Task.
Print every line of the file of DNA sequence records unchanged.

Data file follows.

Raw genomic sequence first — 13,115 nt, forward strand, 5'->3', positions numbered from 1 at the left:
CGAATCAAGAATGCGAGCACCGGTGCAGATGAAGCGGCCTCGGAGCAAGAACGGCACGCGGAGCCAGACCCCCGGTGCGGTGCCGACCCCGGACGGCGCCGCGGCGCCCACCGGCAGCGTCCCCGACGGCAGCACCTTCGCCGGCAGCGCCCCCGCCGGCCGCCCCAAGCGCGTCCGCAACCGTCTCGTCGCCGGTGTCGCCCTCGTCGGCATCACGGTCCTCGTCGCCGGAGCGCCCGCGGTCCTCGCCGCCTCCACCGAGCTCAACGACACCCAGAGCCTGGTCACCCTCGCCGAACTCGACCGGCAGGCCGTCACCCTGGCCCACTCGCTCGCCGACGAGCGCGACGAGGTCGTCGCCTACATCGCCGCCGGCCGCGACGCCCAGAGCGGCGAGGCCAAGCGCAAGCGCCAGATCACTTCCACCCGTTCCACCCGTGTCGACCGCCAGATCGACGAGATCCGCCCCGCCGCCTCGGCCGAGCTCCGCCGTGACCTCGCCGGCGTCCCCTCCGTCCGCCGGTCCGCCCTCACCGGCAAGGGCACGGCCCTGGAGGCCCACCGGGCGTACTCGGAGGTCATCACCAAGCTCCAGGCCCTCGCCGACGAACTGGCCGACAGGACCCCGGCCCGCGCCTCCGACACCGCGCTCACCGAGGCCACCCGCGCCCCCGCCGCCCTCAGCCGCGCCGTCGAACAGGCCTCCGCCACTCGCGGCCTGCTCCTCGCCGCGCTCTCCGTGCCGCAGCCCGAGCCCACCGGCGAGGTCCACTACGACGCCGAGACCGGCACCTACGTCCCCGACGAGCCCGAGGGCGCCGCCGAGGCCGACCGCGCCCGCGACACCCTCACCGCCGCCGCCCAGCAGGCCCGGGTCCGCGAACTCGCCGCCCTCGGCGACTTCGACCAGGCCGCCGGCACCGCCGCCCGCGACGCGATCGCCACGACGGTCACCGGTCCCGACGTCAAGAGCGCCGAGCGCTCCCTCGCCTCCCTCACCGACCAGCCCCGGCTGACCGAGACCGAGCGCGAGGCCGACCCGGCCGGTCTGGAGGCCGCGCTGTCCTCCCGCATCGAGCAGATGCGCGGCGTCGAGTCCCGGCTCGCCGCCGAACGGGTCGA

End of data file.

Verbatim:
Raw genomic sequence first — 13,115 nt, forward strand, 5'->3', positions numbered from 1 at the left:
CGAATCAAGAATGCGAGCACCGGTGCAGATGAAGCGGCCTCGGAGCAAGAACGGCACGCGGAGCCAGACCCCCGGTGCGGTGCCGACCCCGGACGGCGCCGCGGCGCCCACCGGCAGCGTCCCCGACGGCAGCACCTTCGCCGGCAGCGCCCCCGCCGGCCGCCCCAAGCGCGTCCGCAACCGTCTCGTCGCCGGTGTCGCCCTCGTCGGCATCACGGTCCTCGTCGCCGGAGCGCCCGCGGTCCTCGCCGCCTCCACCGAGCTCAACGACACCCAGAGCCTGGTCACCCTCGCCGAACTCGACCGGCAGGCCGTCACCCTGGCCCACTCGCTCGCCGACGAGCGCGACGAGGTCGTCGCCTACATCGCCGCCGGCCGCGACGCCCAGAGCGGCGAGGCCAAGCGCAAGCGCCAGATCACTTCCACCCGTTCCACCCGTGTCGACCGCCAGATCGACGAGATCCGCCCCGCCGCCTCGGCCGAGCTCCGCCGTGACCTCGCCGGCGTCCCCTCCGTCCGCCGGTCCGCCCTCACCGGCAAGGGCACGGCCCTGGAGGCCCACCGGGCGTACTCGGAGGTCATCACCAAGCTCCAGGCCCTCGCCGACGAACTGGCCGACAGGACCCCGGCCCGCGCCTCCGACACCGCGCTCACCGAGGCCACCCGCGCCCCCGCCGCCCTCAGCCGCGCCGTCGAACAGGCCTCCGCCACTCGCGGCCTGCTCCTCGCCGCGCTCTCCGTGCCGCAGCCCGAGCCCACCGGCGAGGTCCACTACGACGCCGAGACCGGCACCTACGTCCCCGACGAGCCCGAGGGCGCCGCCGAGGCCGACCGCGCCCGCGACACCCTCACCGCCGCCGCCCAGCAGGCCCGGGTCCGCGAACTCGCCGCCCTCGGCGACTTCGACCAGGCCGCCGGCACCGCCGCCCGCGACGCGATCGCCACGACGGTCACCGGTCCCGACGTCAAGAGCGCCGAGCGCTCCCTCGCCTCCCTCACCGACCAGCCCCGGCTGACCGAGACCGAGCGCGAGGCCGACCCGGCCGGTCTGGAGGCCGCGCTGTCCTCCCGCATCGAGCAGATGCGCGGCGTCGAGTCCCGGCTCGCCGCCGAACGGGTCGA